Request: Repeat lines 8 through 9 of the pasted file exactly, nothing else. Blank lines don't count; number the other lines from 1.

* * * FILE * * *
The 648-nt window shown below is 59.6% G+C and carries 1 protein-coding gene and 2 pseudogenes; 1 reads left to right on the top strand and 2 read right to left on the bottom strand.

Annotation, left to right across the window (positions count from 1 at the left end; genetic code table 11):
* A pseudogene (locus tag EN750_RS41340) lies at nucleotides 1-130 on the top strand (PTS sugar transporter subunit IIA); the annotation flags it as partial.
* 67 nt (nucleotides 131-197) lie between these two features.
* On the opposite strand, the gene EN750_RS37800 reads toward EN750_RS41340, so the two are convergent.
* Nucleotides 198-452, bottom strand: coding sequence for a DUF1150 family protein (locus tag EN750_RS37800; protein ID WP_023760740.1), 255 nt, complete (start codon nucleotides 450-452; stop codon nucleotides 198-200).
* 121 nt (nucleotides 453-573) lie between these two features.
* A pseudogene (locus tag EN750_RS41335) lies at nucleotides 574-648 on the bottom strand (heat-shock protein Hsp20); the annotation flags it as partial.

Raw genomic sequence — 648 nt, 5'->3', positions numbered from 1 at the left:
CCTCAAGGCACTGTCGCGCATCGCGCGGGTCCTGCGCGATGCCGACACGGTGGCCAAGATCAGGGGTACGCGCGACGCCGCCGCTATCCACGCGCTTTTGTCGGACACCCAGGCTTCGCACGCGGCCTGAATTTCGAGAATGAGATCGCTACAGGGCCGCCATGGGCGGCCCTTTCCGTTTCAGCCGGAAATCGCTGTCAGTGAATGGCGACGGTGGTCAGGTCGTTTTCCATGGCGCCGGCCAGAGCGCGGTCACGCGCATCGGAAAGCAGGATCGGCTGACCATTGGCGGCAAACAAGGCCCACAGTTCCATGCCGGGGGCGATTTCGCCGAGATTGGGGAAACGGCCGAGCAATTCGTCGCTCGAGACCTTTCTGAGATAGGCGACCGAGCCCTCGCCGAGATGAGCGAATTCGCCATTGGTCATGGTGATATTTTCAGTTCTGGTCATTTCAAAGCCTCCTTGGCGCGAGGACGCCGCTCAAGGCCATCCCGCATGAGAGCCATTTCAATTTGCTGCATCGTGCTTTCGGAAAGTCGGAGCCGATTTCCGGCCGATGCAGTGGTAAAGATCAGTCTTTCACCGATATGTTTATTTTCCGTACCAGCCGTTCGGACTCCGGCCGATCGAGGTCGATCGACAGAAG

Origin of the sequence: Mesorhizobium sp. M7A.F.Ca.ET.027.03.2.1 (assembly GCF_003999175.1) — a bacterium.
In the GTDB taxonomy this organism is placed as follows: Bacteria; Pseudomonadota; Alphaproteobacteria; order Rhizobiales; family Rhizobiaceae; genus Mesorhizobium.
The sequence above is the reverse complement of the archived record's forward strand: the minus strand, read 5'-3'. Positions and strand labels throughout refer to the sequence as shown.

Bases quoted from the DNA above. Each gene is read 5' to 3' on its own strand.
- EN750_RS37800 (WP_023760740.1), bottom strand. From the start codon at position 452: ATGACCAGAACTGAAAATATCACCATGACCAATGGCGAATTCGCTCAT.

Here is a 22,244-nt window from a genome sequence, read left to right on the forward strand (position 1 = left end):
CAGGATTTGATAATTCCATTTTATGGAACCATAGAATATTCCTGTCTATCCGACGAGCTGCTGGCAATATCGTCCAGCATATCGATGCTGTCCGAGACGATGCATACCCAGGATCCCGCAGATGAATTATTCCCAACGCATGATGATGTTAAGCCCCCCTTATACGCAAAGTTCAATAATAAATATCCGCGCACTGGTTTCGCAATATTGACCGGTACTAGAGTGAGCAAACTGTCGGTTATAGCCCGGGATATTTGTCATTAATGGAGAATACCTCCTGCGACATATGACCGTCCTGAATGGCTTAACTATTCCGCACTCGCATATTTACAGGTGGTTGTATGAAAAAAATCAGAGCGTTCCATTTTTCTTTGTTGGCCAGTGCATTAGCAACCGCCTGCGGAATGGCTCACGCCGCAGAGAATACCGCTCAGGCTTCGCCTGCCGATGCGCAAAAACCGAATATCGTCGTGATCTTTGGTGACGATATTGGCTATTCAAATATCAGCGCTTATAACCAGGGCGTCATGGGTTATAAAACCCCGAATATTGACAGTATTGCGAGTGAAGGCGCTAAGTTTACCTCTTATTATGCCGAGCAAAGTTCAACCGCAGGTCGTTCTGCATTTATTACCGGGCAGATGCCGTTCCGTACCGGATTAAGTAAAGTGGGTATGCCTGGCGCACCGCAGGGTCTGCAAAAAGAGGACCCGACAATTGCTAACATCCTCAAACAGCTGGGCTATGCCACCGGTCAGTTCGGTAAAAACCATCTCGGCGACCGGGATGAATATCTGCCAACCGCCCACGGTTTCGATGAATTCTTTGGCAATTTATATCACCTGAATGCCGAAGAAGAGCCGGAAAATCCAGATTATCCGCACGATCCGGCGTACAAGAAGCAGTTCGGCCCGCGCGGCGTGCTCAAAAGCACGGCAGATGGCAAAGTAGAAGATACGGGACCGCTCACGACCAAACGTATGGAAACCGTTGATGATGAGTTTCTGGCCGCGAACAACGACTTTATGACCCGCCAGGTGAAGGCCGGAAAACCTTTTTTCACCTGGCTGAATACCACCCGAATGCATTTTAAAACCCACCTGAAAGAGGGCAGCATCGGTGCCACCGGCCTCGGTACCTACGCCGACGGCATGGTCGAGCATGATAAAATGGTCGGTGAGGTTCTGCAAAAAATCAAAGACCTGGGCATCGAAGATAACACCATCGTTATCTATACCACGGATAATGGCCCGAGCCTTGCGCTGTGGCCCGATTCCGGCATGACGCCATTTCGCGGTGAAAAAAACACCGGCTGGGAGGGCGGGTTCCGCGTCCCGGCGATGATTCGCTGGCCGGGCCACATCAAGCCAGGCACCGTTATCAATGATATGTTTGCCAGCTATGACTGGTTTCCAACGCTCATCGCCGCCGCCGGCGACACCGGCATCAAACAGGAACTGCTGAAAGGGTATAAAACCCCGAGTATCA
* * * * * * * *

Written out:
* A pseudogene (locus tag EN750_RS41335) lies at nucleotides 574-648 on the bottom strand (heat-shock protein Hsp20); the annotation flags it as partial.

Raw genomic sequence — 648 nt, 5'->3', positions numbered from 1 at the left: